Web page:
War of the Rebellion: Serial 006 Page 0603 Chapter XVI. CAPTURE OF NEW ORLEANS.

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Question. State, if you know, the condition of the Confederate States steamer Louisiana at the time the forts were passed by the enemy's fleet.

Answer. I was not attacked to her, but joined her the morning after the fight, when my vessel had been destroyed. The Louisiana was without motive power, and was made fast to the bank had an anchor down. She was to have been propelled by a submerged wheel and two propellers. The submerged wheel had proved to be useless and the propellers were unfinished. I know but little of her armament. There are other persons who can give you full information on this subject. Commander Mitchell and Lieutenant's Shryock and Bowen were attached to the vessel.

Question. Were you one of the officers of the naval council convened to consider and determine a location for the Louisiana in the effort to resist the attack of the enemy's fleet upon and their passage of Forts Jackson and Saint Philip? If so, state why she was not placed in the position desired by Generals Lovell and Duncan.

Answer. I was one of that council. The vessel was not put in the position desired by Generals Lovell and Duncan because the vessel had no propelling power of her own, and to have taken that position she would have been under the fire of the mortar boats of the enemy, while she would not have been able to have reached them. Her port-holes were so constructed that her guns could not have had sufficient elevation to bring their fire within range. In my opinion she would have been sunk in that position in half an hour without effecting a particle of good. In that opinion the senior officers of the council concurred without a dissenting voice. I was the junior member of the council. The practice of the enemy's mortar fleet was perfect. As an illustration, I was satisfied before the bombardment commenced that they had been taking observation of the manassas. I had orders to remove my vessel to the other side of the river as soon as the fight commenced. At the explosion of the first shell I hauled out of my position, but had not removed a ship's length before two mortar shells fell in the position I had held, and I subsequently counted sixty shots that struck within a short time the place the Manassas had retired from. The Louisiana presented a much larger surface than the Manassas, and one shell falling perpendicularly upon her upper deck would have been sufficient to have sunk her. The upper deck was flat and only covered with very thin iron. She was built to fight against vessels throwing broadsides at close range. We hoped to be able in three or four days to propel her at the rate of three knots an hour, which, if done, would have enabled her to have destroyed everything in the river. The port-holes were small, so as to present as small an aperture as possible to the guns and musketry of the enemy. Her range was not designed to be greater than 1,500 or 1,800 yards.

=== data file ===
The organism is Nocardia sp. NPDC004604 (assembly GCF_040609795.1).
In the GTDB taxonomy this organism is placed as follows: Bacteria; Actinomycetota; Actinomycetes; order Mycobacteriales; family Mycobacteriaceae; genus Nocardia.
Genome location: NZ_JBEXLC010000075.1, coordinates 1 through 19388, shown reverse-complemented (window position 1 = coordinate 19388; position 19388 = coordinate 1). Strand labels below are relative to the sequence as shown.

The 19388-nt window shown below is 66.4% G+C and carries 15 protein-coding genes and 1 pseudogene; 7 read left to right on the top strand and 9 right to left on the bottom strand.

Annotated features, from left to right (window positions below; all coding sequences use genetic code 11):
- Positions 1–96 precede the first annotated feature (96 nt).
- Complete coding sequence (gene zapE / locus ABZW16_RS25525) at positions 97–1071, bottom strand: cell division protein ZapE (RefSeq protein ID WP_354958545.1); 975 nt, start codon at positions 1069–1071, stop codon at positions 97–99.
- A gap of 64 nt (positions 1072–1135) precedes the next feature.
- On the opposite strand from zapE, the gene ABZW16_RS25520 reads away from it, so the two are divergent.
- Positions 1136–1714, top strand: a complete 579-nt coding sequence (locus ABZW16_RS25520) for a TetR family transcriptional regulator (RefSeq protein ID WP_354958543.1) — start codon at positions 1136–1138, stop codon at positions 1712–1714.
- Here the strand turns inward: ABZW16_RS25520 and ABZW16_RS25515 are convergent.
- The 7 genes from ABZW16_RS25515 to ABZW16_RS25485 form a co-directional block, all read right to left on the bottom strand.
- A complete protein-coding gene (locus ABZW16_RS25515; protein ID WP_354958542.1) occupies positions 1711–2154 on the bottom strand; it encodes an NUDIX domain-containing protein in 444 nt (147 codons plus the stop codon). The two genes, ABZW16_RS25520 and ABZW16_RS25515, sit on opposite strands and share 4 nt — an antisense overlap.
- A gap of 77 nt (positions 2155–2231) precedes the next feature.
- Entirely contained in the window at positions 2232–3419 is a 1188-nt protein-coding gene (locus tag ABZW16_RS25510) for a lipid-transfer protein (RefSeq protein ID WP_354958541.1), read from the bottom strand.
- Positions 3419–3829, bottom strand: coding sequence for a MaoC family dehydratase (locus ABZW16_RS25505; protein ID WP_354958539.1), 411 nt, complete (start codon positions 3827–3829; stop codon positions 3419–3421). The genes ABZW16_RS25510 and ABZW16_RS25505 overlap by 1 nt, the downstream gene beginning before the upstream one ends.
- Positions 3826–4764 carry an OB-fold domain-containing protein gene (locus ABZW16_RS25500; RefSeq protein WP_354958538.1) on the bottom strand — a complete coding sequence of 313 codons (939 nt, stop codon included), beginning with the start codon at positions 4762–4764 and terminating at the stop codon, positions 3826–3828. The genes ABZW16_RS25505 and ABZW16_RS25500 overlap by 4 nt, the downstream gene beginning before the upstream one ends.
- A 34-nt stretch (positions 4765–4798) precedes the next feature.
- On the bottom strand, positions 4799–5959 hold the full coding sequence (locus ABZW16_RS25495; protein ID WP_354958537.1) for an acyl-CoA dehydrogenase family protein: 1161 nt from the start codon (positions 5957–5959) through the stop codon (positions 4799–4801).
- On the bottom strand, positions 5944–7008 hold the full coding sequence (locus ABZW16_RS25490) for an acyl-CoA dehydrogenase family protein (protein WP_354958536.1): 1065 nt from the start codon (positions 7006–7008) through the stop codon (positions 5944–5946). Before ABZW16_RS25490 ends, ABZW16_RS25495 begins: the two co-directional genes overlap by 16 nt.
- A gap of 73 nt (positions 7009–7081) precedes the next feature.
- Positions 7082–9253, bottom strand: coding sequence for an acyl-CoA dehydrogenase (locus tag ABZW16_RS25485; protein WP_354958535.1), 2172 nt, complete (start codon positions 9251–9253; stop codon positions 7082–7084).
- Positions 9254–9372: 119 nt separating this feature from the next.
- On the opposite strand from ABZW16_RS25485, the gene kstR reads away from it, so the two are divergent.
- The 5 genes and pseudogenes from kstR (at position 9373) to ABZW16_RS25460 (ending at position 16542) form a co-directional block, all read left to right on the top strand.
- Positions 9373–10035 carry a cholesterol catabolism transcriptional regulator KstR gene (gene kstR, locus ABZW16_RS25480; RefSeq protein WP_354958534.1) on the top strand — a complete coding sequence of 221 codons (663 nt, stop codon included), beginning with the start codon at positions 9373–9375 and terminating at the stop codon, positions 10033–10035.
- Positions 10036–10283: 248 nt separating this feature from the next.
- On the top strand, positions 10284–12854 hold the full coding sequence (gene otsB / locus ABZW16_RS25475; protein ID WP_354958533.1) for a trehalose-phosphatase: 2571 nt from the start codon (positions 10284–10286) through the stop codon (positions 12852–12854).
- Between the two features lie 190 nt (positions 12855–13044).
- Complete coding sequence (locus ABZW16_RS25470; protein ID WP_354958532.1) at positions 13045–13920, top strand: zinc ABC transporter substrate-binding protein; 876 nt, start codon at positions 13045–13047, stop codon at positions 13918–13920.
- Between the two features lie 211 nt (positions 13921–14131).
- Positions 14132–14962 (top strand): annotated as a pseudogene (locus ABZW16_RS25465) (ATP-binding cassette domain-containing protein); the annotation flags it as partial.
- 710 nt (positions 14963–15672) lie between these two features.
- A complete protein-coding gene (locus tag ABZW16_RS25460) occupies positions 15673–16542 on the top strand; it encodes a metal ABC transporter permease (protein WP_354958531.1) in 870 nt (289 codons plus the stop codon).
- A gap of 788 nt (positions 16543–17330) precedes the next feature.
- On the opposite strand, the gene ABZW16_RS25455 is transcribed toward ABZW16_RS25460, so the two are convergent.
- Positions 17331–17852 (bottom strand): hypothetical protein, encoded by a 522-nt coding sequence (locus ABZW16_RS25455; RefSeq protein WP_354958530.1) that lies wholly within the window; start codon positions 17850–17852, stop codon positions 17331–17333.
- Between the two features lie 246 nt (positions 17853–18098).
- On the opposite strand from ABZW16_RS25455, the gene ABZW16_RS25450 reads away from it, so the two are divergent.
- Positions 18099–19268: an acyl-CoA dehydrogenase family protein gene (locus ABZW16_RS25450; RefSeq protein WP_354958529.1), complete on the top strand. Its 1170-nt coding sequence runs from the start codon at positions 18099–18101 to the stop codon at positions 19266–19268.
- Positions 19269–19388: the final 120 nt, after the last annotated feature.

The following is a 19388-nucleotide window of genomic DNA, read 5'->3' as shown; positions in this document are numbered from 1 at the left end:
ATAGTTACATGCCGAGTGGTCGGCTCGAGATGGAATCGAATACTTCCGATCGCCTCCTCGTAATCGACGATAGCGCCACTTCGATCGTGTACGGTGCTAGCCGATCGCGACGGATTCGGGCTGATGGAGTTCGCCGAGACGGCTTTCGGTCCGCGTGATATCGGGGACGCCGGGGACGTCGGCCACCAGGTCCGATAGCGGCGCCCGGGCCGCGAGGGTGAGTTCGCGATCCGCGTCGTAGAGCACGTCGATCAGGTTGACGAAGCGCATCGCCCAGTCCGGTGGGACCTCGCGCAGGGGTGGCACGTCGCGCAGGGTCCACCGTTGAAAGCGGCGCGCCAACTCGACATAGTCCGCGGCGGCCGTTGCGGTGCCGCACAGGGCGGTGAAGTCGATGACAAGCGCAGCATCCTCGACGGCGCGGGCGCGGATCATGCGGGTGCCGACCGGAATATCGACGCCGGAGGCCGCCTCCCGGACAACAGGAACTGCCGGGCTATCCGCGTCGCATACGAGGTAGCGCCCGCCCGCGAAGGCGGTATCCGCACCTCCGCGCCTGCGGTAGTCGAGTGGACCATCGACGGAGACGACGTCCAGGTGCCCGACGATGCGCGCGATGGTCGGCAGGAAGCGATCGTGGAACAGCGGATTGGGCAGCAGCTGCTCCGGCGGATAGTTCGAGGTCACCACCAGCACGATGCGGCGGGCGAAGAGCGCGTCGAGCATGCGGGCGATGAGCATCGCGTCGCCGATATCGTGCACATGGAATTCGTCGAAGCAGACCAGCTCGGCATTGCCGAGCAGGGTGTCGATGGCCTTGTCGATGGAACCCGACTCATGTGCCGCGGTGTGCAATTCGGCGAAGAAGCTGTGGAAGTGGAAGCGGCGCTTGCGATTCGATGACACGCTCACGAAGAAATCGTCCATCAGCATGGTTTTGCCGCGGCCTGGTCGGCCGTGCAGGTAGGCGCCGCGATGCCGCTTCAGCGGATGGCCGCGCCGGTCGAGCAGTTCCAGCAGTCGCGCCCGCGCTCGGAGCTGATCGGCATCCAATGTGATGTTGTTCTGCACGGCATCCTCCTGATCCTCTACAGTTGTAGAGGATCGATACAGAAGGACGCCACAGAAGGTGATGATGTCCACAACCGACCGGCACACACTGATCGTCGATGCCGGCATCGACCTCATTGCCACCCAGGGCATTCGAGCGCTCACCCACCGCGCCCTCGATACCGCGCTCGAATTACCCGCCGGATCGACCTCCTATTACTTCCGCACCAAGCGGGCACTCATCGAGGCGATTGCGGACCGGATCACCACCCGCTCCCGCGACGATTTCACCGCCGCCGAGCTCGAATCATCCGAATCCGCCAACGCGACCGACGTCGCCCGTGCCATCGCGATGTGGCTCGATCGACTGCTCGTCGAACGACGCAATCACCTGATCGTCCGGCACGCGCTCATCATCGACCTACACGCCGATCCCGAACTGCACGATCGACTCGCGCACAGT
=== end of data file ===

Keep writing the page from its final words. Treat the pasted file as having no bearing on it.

Question. Could the Louisiana have been finished had she not been removed from New Orleans in time to have resisted the passage of the forts or to have protected the city? State also why she was removed to the forts before here motive power was effective.

Answer. I think she could have been completed sufficiently to have protected the city has she not been removed. The day she was blown up (April 25) she was to have bee finished at 12 m. I think the mechanics could have worked to better advantage at the city than while the vessel was in motion and at the forts. I had telegraphed Commander Whittle that it was necessary to make a naval demonstration ion order to save the forts. He, I presume, sent her down, hoping that she might be got ready on her way down and assist in such demonstration. I also informed him at the same time that the Montgomery fleet was giving the forts no assistance whatever.

Question. If the ram Manassas and one or two other war steamers had been placed in position at the bar below the forts, do you think the enemy would have attempted to lighten over their ships of war while thus exposed to our fire?

Answer. I do not think they would; but at that time the Manassas had been sent up the river and had her propellers broken to pieces.

Question. What measures, not adopted, might have been taken that would have been effective for holding the Mississippi River against the Federal fleet?

Answer. If the river-defense fleet with the Governor Moore and General Quitman had co-operated with the Manassas as rams, they might have prevented the passage of the forts. One of the river fleet (the Defence) never left the bank, and all the other